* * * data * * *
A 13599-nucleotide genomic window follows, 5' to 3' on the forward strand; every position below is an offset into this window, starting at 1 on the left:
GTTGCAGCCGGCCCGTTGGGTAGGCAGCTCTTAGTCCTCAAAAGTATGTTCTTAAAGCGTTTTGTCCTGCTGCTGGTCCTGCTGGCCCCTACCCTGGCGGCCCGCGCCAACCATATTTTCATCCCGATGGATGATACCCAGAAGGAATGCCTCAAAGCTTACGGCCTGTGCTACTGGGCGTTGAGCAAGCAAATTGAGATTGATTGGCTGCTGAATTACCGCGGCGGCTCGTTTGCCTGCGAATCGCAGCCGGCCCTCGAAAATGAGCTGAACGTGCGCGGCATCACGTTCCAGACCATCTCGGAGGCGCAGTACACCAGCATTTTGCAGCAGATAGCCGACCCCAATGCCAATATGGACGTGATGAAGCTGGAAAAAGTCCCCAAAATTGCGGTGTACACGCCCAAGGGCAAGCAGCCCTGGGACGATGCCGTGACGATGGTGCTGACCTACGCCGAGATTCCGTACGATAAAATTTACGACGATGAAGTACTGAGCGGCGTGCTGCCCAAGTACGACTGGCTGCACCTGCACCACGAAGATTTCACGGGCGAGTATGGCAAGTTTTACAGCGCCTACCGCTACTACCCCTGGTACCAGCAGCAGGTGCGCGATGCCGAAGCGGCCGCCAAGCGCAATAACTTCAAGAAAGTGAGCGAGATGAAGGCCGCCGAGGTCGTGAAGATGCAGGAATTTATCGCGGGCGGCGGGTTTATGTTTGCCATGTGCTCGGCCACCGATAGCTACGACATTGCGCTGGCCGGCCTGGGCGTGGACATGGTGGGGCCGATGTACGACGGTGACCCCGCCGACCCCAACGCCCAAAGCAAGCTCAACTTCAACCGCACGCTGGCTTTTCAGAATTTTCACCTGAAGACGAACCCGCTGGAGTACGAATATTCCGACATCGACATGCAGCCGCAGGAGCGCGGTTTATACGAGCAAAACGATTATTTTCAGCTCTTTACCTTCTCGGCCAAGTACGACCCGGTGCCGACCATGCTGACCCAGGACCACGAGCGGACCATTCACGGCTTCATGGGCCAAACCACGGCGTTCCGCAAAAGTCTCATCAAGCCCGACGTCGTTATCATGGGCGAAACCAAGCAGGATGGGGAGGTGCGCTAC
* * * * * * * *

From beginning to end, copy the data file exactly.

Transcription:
A 13599-nucleotide genomic window follows, 5' to 3' on the forward strand; every position below is an offset into this window, starting at 1 on the left:
GTTGCAGCCGGCCCGTTGGGTAGGCAGCTCTTAGTCCTCAAAAGTATGTTCTTAAAGCGTTTTGTCCTGCTGCTGGTCCTGCTGGCCCCTACCCTGGCGGCCCGCGCCAACCATATTTTCATCCCGATGGATGATACCCAGAAGGAATGCCTCAAAGCTTACGGCCTGTGCTACTGGGCGTTGAGCAAGCAAATTGAGATTGATTGGCTGCTGAATTACCGCGGCGGCTCGTTTGCCTGCGAATCGCAGCCGGCCCTCGAAAATGAGCTGAACGTGCGCGGCATCACGTTCCAGACCATCTCGGAGGCGCAGTACACCAGCATTTTGCAGCAGATAGCCGACCCCAATGCCAATATGGACGTGATGAAGCTGGAAAAAGTCCCCAAAATTGCGGTGTACACGCCCAAGGGCAAGCAGCCCTGGGACGATGCCGTGACGATGGTGCTGACCTACGCCGAGATTCCGTACGATAAAATTTACGACGATGAAGTACTGAGCGGCGTGCTGCCCAAGTACGACTGGCTGCACCTGCACCACGAAGATTTCACGGGCGAGTATGGCAAGTTTTACAGCGCCTACCGCTACTACCCCTGGTACCAGCAGCAGGTGCGCGATGCCGAAGCGGCCGCCAAGCGCAATAACTTCAAGAAAGTGAGCGAGATGAAGGCCGCCGAGGTCGTGAAGATGCAGGAATTTATCGCGGGCGGCGGGTTTATGTTTGCCATGTGCTCGGCCACCGATAGCTACGACATTGCGCTGGCCGGCCTGGGCGTGGACATGGTGGGGCCGATGTACGACGGTGACCCCGCCGACCCCAACGCCCAAAGCAAGCTCAACTTCAACCGCACGCTGGCTTTTCAGAATTTTCACCTGAAGACGAACCCGCTGGAGTACGAATATTCCGACATCGACATGCAGCCGCAGGAGCGCGGTTTATACGAGCAAAACGATTATTTTCAGCTCTTTACCTTCTCGGCCAAGTACGACCCGGTGCCGACCATGCTGACCCAGGACCACGAGCGGACCATTCACGGCTTCATGGGCCAAACCACGGCGTTCCGCAAAAGTCTCATCAAGCCCGACGTCGTTATCATGGGCGAAACCAAGCAGGATGGGGAGGTGCGCTAC